Larger infestations of roaches, however, increase the likelihood you’ll be bitten. When a cockroach infestation is large, and the food supply scarce, the chances of being bitten increase. In most situations, however, cockroaches will not bite humans if there are other food sources available.
Compared to mosquito or tick bites, cockroach bites aren’t dangerous. Unlike other biting insects, cockroaches don’t transmit any diseases through their bites.
Cockroach bites are not generally life-threatening. They generally cause only minor irritation, swelling, or infection. If you are bitten by a cockroach, thoroughly clean the wound ASAP with rubbing alcohol or an antiseptic and seek medical attention if the bite doesn’t clear within a week.
Do cockroaches spread disease?
Yes, cockroaches can spread disease. You can catch a disease from a cockroach in a variety of ways, the most common of which occurs when eating or encountering items that a cockroach has contaminated.
Like the household fly, the cockroach will eat virtually anything ranging from food spills on a kitchen floor to fecal matter. Bacteria from ingested food can survive in the cockroach’s digestive system and is eventually passed on in its fecal matter.
Cockroaches will vomit and defecate on food and it is believed that diseases can be transmitted to humans when humans eat food contaminated by cockroaches.
How do you prevent cockroaches from spreading disease?
People can protect themselves from the health hazards caused by cockroaches simply by keeping a clean home and by closing off their entry points into the home. Having a clean and sanitary home will make it less inviting to cockroaches and sealing cracks in the walls and spaces near electric sockets, and up through drain traps will close off entry points.
- Keep counters, sinks, tables and floors clean and free of clutter. Clean dishes, crumbs and spills right away.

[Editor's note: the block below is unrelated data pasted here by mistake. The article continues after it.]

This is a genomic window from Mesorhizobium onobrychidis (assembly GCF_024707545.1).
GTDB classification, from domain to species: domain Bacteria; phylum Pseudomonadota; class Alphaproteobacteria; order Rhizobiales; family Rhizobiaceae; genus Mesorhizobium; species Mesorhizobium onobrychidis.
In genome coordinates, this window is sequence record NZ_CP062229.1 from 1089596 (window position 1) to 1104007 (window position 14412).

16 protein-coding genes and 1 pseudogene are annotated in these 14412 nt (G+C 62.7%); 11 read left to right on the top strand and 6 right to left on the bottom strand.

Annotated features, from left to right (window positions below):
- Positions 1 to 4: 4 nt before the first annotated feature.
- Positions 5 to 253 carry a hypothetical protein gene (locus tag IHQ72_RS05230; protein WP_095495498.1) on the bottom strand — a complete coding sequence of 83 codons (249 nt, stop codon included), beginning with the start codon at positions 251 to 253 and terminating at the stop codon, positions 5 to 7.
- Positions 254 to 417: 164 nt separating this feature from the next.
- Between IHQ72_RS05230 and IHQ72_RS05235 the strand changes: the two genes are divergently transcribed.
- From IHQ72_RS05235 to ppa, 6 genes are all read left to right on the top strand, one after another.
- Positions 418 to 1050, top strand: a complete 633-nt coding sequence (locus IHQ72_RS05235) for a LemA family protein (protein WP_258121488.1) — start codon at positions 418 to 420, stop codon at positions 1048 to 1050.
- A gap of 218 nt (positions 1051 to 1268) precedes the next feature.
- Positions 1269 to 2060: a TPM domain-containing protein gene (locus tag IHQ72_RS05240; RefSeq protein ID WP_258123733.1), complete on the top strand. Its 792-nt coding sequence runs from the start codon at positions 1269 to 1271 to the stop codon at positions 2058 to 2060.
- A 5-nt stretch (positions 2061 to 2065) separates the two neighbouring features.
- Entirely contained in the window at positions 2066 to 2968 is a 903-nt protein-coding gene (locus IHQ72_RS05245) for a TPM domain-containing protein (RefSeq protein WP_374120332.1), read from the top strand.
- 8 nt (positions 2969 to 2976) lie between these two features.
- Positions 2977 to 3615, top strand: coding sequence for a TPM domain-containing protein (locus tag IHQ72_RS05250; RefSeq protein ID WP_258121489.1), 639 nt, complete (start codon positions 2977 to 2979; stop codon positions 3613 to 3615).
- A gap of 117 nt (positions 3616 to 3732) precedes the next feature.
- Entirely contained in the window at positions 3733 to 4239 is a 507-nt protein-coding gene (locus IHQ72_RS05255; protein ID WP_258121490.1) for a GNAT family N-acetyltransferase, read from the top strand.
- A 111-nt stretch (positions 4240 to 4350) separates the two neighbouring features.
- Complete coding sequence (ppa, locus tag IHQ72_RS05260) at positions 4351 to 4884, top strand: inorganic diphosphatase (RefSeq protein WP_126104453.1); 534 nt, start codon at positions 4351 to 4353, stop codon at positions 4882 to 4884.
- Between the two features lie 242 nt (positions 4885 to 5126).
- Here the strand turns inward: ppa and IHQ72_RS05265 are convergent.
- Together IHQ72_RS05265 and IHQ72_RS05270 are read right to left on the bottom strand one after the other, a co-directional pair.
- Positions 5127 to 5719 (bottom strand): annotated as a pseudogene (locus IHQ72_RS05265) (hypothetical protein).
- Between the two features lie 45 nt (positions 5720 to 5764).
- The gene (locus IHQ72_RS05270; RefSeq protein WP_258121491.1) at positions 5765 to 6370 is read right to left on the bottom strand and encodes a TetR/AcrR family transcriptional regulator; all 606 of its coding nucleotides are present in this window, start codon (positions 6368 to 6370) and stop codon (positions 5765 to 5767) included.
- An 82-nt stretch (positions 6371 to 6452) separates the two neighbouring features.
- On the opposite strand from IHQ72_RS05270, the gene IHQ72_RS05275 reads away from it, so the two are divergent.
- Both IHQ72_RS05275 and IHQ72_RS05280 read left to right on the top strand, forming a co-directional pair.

- Store food in airtight containers, and always avoid leaving food out (including pet food!).
- Seal cracks and gaps in walls, floors and openings around or inside cabinets. Condo- and apartment-dwellers should also seal gaps around plumbing, wall outlets, and switch plates.
- Empty bins regularly
- Clean up any and all food and drink spillages
- Rinse cans, bottles and plastics before recycling
If despite all these measures, you discover a cockroach infestation in your home, contact a pest professional for assistance with elimination and prevention.
The last word ...
Once you see a cockroach, you most likely have a bigger problem. Where there’s one, there are always more. Removal and remediation of cockroaches can be very difficult, especially if you are trying to do it on your own. There are many pesticides and baits for cockroaches, but the chemicals used may not be safe or effective for inexperienced users.
At Sigma Pest Control, our pest technicians are trained to help manage pests of all kinds, including cockroaches. Regardless of whether you have one cockroach or a thousand, we will design a right program for your situation.
Please note, however, that remediation cockroach infestation is not a one-time solution. Cockroaches multiply quickly. Timing is everything. Sigma’s Quarterly Pest Control Service provides a continuing cycle of protection, implementation, and monitoring.